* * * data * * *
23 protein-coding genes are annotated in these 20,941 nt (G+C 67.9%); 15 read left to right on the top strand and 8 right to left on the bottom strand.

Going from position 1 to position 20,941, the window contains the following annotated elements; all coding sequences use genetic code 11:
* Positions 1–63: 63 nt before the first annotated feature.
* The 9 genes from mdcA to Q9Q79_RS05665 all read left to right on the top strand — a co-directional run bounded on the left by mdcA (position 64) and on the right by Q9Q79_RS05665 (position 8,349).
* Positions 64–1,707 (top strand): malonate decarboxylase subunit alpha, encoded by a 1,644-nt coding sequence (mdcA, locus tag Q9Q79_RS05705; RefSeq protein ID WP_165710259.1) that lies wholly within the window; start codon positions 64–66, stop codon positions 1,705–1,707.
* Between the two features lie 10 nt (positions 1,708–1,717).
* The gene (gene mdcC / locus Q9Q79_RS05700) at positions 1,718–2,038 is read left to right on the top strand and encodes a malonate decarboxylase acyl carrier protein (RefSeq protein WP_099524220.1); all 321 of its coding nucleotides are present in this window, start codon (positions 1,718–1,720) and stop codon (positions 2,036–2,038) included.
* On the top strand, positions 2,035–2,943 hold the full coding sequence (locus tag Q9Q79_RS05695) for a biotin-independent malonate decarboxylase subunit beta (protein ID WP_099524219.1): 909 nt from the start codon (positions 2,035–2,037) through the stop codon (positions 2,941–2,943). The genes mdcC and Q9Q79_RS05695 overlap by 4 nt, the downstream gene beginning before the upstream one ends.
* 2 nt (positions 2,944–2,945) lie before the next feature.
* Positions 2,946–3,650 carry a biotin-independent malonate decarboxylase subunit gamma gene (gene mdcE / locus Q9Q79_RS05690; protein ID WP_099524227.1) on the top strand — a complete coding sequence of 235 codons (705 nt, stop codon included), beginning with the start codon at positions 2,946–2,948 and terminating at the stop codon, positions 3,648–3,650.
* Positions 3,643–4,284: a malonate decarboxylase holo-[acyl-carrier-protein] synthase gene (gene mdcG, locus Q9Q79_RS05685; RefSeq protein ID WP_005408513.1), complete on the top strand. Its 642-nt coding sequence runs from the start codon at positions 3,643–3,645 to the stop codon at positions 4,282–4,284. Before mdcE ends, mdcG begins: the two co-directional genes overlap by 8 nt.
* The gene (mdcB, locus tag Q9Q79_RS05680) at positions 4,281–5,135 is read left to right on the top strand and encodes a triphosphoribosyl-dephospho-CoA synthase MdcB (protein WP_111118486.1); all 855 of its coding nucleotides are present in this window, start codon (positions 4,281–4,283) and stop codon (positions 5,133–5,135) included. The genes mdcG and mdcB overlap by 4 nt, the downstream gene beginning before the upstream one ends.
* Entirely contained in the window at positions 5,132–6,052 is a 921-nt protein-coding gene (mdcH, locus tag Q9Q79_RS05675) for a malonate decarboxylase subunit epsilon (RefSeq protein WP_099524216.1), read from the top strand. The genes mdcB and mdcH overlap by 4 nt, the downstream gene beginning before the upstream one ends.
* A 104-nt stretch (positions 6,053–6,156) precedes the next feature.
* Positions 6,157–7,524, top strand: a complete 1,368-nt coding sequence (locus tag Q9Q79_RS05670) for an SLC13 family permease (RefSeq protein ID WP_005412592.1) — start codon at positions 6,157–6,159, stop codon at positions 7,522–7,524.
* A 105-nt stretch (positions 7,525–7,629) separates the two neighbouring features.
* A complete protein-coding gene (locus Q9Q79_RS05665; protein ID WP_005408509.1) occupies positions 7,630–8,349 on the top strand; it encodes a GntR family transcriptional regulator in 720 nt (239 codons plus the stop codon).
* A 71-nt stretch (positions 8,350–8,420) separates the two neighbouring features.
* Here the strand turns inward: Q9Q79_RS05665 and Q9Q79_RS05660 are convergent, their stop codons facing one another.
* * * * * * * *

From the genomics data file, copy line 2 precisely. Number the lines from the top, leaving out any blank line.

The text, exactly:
Going from position 1 to position 20,941, the window contains the following annotated elements; all coding sequences use genetic code 11: